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The Importance of Teaching Translation with Language Learning

Tutorials » The Importance of Teaching Translation with Language Learning

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If you ask any translator, they will tell you that translation is not the same thing as knowing a second language.   There is more to translation than just knowing what a word or sentence means in another language.

Translation takes into account not only word meaning, but also culture, since a lot of language is filled with colloquialisms and idioms that would not make any sense if simply translated word for word into another language. A translator must also be able to interpret the “hidden meaning” behind the words and know how to re-write it in another language with that culture’s equivalent idiom or phrase to keep the same “feel”.

Traditionally, many foreign language teachers banned translation from the language learning classroom. However, it seems that the attitude toward teaching translation alongside language learning is shifting, and many even say it is an important tool to help students learn a new language better.

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Individual learners have stated that they find translation practice beneficial to their learning of a new language, which is also confirmed by empirical research.   Researchers O’Malley and Chamot established that translation, which is defined as using the first language as a base for understanding and / or producing the second language, accounted for over 30% of strategy uses amongst students (O’Malley, J, A.U. Chamot, 1990, Learning Strategies in Second Language Acquisition. Cambridge: Cambridge University Press).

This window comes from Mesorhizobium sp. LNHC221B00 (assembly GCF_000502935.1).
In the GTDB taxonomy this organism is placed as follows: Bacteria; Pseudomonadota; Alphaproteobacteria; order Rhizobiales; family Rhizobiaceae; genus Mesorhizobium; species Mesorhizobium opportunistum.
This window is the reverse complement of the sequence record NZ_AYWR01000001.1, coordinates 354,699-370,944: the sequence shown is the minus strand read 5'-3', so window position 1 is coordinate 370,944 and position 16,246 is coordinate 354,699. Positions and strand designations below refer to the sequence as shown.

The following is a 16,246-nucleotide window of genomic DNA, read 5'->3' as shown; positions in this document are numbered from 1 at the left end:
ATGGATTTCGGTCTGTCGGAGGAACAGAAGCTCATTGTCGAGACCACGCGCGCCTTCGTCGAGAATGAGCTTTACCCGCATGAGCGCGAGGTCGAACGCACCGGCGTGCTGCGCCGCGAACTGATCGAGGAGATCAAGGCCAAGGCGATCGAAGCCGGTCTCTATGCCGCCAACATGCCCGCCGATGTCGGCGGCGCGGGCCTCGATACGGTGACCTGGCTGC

Another important study done by researcher, A. Friedlander, ascertained that planning on certain language topics appear to be enhanced when writers use the language of topic-area knowledge. By translating their native language into English into English, writers were able to access more information when working in their first language. Therefore, Friedlander concluded that ESL writers should be encouraged to use their first language while composing the first draft and then translate afterwards (Friedlander, A., 1990, “Composing in English: Effects of a First Language on Writing in English as a Second Language”. In: Kroll, B. (ed.) Second Language Writing. Research Insights for the Classroom. Cambridge: Cambridge University Press).

As most serious educators will tell you, whatever helps a student to learn can only be considered an asset. Learning is a very subjective process: What may work best for one, will not necessarily work the best for others. So if translation is able to help some students learn better, then it certainly should be included in the curriculum as a tool to help learners become more proficient. It is merely a means to an end. Detractors to utilizing translation as a tool to help language learners are most likely getting caught up with failing to see it for what it is.

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Tutorials » The Importance of Teaching Translation with Language Learning

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